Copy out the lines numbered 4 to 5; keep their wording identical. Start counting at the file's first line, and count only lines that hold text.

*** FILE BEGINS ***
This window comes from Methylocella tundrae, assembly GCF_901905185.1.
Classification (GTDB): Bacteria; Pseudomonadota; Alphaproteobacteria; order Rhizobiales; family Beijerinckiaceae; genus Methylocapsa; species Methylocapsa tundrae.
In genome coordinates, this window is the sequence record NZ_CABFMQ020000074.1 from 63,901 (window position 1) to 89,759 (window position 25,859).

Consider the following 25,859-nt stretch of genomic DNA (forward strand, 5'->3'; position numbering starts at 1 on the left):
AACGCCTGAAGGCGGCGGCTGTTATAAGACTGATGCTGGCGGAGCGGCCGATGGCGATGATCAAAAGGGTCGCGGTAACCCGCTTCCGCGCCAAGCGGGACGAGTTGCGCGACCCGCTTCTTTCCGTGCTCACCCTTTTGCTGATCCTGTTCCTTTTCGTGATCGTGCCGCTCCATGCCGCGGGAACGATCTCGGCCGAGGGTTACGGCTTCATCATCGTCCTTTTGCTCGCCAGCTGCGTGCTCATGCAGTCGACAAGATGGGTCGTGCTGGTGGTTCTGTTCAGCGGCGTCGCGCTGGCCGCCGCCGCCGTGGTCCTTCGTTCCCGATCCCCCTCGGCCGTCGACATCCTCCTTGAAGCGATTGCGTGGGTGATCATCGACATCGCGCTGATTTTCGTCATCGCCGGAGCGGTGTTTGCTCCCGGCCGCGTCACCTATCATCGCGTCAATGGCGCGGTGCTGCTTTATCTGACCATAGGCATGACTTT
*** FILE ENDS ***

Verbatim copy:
Consider the following 25,859-nt stretch of genomic DNA (forward strand, 5'->3'; position numbering starts at 1 on the left):
AACGCCTGAAGGCGGCGGCTGTTATAAGACTGATGCTGGCGGAGCGGCCGATGGCGATGATCAAAAGGGTCGCGGTAACCCGCTTCCGCGCCAAGCGGGACGAGTTGCGCGACCCGCTTCTTTCCGTGCTCACCCTTTTGCTGATCCTGTTCCTTTTCGTGATCGTGCCGCTCCATGCCGCGGGAACGATCTCGGCCGAGGGTTACGGCTTCATCATCGTCCTTTTGCTCGCCAGCTGCGTGCTCATGCAGTCGACAAGATGGGTCGTGCTGGTGGTTCTGTTCAGCGGCGTCGCGCTGGCCGCCGCCGCCGTGGTCCTTCGTTCCCGATCCCCCTCGGCCGTCGACATCCTCCTTGAAGCGATTGCGTGGGTGATCATCGACATCGCGCTGATTTTCGTCATCGCCGGAGCGGTGTTTGCTCCCGGCCGCGTCACCTATCATCGCGTCAATGGCGCGGTGCTGCTTTATCTGACCATAGGCATGACTTT